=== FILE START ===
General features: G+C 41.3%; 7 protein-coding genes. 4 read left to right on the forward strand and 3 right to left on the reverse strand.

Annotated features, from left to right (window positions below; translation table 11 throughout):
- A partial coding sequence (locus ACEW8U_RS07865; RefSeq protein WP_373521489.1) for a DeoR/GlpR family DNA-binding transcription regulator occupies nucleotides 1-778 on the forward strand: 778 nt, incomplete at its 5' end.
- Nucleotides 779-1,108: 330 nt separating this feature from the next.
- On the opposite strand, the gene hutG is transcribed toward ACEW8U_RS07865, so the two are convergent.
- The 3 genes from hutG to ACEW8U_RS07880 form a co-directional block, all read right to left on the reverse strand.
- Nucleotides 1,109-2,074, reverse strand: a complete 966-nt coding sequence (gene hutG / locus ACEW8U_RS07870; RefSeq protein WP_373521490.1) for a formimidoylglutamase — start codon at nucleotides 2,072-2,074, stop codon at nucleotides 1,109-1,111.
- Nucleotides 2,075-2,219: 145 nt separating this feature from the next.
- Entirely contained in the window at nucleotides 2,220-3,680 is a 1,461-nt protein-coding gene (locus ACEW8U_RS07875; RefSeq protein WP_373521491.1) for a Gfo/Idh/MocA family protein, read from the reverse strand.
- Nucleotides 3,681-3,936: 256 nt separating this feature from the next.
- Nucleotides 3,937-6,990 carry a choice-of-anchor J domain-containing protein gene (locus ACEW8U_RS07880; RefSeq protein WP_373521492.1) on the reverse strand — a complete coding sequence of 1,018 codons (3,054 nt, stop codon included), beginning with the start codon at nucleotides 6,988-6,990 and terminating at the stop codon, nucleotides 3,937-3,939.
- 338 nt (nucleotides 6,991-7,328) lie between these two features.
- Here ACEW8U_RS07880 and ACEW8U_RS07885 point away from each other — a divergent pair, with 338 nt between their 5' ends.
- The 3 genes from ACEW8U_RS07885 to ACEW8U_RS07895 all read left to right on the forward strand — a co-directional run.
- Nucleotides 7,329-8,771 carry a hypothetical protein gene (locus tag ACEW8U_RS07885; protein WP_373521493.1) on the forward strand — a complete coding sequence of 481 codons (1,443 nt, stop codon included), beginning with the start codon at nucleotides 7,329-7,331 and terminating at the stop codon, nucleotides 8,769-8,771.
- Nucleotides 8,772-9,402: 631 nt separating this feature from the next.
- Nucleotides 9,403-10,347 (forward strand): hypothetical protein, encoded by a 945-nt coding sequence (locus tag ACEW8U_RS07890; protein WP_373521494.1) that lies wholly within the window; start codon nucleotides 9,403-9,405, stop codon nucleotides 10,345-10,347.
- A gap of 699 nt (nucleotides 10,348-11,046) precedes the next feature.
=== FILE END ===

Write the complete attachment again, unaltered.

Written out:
General features: G+C 41.3%; 7 protein-coding genes. 4 read left to right on the forward strand and 3 right to left on the reverse strand.

Annotated features, from left to right (window positions below; translation table 11 throughout):
- A partial coding sequence (locus ACEW8U_RS07865; RefSeq protein WP_373521489.1) for a DeoR/GlpR family DNA-binding transcription regulator occupies nucleotides 1-778 on the forward strand: 778 nt, incomplete at its 5' end.
- Nucleotides 779-1,108: 330 nt separating this feature from the next.
- On the opposite strand, the gene hutG is transcribed toward ACEW8U_RS07865, so the two are convergent.
- The 3 genes from hutG to ACEW8U_RS07880 form a co-directional block, all read right to left on the reverse strand.
- Nucleotides 1,109-2,074, reverse strand: a complete 966-nt coding sequence (gene hutG / locus ACEW8U_RS07870; RefSeq protein WP_373521490.1) for a formimidoylglutamase — start codon at nucleotides 2,072-2,074, stop codon at nucleotides 1,109-1,111.
- Nucleotides 2,075-2,219: 145 nt separating this feature from the next.
- Entirely contained in the window at nucleotides 2,220-3,680 is a 1,461-nt protein-coding gene (locus ACEW8U_RS07875; RefSeq protein WP_373521491.1) for a Gfo/Idh/MocA family protein, read from the reverse strand.
- Nucleotides 3,681-3,936: 256 nt separating this feature from the next.
- Nucleotides 3,937-6,990 carry a choice-of-anchor J domain-containing protein gene (locus ACEW8U_RS07880; RefSeq protein WP_373521492.1) on the reverse strand — a complete coding sequence of 1,018 codons (3,054 nt, stop codon included), beginning with the start codon at nucleotides 6,988-6,990 and terminating at the stop codon, nucleotides 3,937-3,939.
- 338 nt (nucleotides 6,991-7,328) lie between these two features.
- Here ACEW8U_RS07880 and ACEW8U_RS07885 point away from each other — a divergent pair, with 338 nt between their 5' ends.
- The 3 genes from ACEW8U_RS07885 to ACEW8U_RS07895 all read left to right on the forward strand — a co-directional run.
- Nucleotides 7,329-8,771 carry a hypothetical protein gene (locus tag ACEW8U_RS07885; protein WP_373521493.1) on the forward strand — a complete coding sequence of 481 codons (1,443 nt, stop codon included), beginning with the start codon at nucleotides 7,329-7,331 and terminating at the stop codon, nucleotides 8,769-8,771.
- Nucleotides 8,772-9,402: 631 nt separating this feature from the next.
- Nucleotides 9,403-10,347 (forward strand): hypothetical protein, encoded by a 945-nt coding sequence (locus tag ACEW8U_RS07890; protein WP_373521494.1) that lies wholly within the window; start codon nucleotides 9,403-9,405, stop codon nucleotides 10,345-10,347.
- A gap of 699 nt (nucleotides 10,348-11,046) precedes the next feature.